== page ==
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  • Writer's pictureThe San Juan Daily Star

Literacy program aims to bridge the gap in reading comprehension in grades K-3

From left, secretary of Education Eliezer Ramos Parés; Paola Guerrero, Carlos Rodríguez Silvestre y Nell Duke.

By Alejandra M. Jover Tovar

Since 2017, Puerto Rico has faced challenges regarding children’s education. They saw their studies interrupted by Hurricanes Irma and María and then, in 2019, by the earthquakes that devastated the island’s southern area.

The coup de grace for early education was the pandemic, which has already disrupted how children study for two years. According to a report published yesterday in the New York Times, it caused a 20-year delay in what had been advanced in terms of reading comprehension and mathematics.

Puerto Rico is no stranger to this reality. Children from kindergarten through third grade face substantial reading challenges, which impact their future development at other academic levels.

Ramos Parés recalled that, in the wake of the pandemic, students who were receiving online education and were due to move to first grade jumped from kindergartner directly to second grade without having the necessary literacy skills (as reflected in data collected for the 2020-2021 school year). More than half of third graders were not proficient in the skills corresponding to their academic year.

Even more worrisome, between 2017 and 2019, the proportion of students who did not master Spanish rose from 51.2% to 54.9%, which could be directly related to Hurricane María.

To alleviate this debacle, a coalition led by the Flamboyán Foundation and joined by dozens of private, non-profit organizations and the Department of Education launched the “Let’s read, everybody!” (“¡Todos a leer!”, in Spanish) initiative, which focuses on three essential elements: the role of different sectors in the reading development of children; a series of public policy recommendations to be implemented to create the conditions to promote literacy in public schools; and a theoretical framework of essential practices for teaching this skill.

Carlos Rodríguez Silvestre, executive director of Flamboyán Foundation, said, “we must take immediate action and address the needs of our students with urgency. Not doing so is to jeopardize our children’s potential and future. The Flamboyan Foundation, as part of its educational mission, has worked for years to research and share findings on K-3 reading. This document, the fruit of all this effort, is a roadmap that links multi-sector collaboration with the proposed public policy changes that must be implemented to ensure effective instructional practices and success.”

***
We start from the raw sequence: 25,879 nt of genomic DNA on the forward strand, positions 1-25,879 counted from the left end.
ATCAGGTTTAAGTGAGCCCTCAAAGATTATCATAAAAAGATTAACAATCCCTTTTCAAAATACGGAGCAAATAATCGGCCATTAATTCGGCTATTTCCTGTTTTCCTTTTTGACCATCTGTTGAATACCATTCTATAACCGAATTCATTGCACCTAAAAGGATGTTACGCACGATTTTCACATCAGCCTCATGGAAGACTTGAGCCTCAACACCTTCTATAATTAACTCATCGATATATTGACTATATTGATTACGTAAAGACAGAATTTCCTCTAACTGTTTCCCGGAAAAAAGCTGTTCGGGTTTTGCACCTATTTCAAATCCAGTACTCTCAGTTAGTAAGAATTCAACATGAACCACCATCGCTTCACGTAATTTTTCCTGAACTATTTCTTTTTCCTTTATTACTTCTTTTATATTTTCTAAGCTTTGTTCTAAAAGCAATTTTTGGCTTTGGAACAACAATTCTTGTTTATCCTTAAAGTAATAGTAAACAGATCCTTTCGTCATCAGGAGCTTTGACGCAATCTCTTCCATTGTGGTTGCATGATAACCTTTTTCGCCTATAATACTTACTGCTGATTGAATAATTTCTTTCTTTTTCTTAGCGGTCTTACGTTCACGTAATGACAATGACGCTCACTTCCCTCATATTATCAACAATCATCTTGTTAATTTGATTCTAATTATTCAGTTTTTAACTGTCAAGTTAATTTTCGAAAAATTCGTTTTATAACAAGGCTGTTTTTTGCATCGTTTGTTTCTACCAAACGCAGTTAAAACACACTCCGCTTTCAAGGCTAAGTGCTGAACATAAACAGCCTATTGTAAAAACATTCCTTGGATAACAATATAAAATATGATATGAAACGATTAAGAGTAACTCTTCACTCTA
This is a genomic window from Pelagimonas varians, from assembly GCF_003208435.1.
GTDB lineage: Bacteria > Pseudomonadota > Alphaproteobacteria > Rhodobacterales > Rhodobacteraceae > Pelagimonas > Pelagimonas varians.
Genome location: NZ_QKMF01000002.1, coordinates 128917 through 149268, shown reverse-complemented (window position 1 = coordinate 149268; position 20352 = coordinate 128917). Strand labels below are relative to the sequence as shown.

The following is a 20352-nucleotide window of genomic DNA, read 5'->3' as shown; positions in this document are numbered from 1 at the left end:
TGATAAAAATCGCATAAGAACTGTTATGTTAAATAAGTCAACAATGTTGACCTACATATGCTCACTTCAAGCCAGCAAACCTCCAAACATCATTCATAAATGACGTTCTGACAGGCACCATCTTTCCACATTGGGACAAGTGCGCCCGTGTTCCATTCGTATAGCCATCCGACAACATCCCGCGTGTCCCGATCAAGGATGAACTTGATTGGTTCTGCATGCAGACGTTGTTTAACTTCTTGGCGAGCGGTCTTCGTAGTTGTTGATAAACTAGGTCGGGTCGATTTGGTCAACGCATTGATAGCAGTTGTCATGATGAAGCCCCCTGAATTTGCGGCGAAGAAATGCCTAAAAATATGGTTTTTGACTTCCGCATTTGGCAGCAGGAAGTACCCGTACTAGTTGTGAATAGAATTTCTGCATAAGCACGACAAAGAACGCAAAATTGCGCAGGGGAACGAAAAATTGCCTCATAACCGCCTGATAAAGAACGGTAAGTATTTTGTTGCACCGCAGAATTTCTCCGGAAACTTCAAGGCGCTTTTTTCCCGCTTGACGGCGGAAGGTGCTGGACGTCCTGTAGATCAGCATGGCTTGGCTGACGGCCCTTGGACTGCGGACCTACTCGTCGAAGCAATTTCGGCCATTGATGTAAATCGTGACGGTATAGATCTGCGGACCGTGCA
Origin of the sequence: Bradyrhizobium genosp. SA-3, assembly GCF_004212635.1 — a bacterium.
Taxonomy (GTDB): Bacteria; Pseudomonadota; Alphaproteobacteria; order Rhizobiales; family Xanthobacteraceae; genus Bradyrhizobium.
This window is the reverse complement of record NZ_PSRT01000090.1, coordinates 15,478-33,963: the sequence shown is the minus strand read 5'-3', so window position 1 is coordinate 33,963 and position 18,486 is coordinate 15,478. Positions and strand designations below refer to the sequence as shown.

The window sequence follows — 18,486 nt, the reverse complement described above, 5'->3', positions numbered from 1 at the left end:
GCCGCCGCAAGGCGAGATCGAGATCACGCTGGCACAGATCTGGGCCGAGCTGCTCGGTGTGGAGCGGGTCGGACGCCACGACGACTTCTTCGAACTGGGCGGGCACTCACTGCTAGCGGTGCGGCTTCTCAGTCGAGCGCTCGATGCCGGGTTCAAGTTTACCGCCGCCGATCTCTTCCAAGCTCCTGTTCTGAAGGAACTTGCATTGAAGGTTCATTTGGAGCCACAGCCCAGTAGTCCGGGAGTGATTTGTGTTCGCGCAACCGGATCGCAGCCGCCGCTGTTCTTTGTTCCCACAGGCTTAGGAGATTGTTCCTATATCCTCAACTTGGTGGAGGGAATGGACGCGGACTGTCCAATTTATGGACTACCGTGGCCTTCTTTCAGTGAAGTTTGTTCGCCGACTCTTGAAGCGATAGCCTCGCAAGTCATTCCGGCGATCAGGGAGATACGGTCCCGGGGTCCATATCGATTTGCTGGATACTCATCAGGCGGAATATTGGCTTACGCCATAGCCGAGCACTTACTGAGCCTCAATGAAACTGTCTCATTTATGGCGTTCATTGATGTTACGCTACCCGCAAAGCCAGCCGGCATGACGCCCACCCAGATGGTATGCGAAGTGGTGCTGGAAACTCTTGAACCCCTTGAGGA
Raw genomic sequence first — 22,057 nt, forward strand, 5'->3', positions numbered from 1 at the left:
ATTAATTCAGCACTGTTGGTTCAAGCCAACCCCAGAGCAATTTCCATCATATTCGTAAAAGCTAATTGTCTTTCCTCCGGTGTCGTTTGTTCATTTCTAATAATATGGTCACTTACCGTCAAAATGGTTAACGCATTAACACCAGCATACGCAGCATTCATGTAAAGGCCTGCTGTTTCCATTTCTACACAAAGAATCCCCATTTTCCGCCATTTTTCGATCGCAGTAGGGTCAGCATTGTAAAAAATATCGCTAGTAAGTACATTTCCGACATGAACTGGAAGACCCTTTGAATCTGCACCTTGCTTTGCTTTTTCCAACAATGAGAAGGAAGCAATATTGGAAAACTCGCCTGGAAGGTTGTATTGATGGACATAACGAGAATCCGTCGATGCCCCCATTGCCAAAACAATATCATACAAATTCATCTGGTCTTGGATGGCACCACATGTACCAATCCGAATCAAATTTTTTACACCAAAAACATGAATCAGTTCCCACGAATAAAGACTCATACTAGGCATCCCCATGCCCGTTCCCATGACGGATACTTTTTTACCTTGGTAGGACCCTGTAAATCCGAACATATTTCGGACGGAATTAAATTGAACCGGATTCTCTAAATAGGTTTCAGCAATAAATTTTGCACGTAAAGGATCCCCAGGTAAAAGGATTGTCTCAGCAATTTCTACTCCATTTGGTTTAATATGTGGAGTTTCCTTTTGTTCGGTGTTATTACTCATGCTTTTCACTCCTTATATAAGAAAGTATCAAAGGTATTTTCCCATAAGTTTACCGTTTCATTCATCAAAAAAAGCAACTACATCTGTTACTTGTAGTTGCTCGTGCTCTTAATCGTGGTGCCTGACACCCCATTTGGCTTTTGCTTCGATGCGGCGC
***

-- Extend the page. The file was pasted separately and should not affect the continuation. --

“We know the importance of establishing reading, reading comprehension, and literacy habits from the primary grades for the optimal educational and social development of students,” said Education Secretary Eliezer Ramos Parés in a written statement. “With this in mind, we want to join efforts aimed at curbing learning gaps in the area of reading. Achieving this goal requires a multi-sector effort at the Puerto Rico level. We are confident that this joint effort by the organizations and the Department will result in a solid foundation for the academic success of our students.”

The program is the result of a 10-year study and investigation with the assistance of early-childhood alphabetization experts such as Dr. Nell Duke from the School of Education of the University of Michigan; Dr. Ángeles Molina Iturrondo from the University of Puerto Rico, Río Piedras campus, and Paola Guerrero Rosada, a doctorate candidate on Education and Psychology from the University of Michigan.

The program provides a multisectoral approach involving children, their families, professional organizations, government agencies, and educators, among others, and the role they could play in developing competent future literacy learners. Likewise, it suggests concrete actions to support the goal of children becoming proficient readers by the end of the third grade of elementary school.

Among its recommendations to align public policy with best practices, the Coalition seeks to modify elementary teacher certification regulations to require literacy training and to train educators at all levels in essential literacy teaching practices. It also aims to restructure the current curriculum, implement tests to measure the strategy’s success and create a comprehensive assessment system to report students’ literacy skills.

At the community level, they seek to establish alliances between the Office for the Integration of the Family and Community (OIFC, for its Spanish acronym) and non-profit entities to launch a massive reading campaign in the community.

To learn more about the campaign, visit

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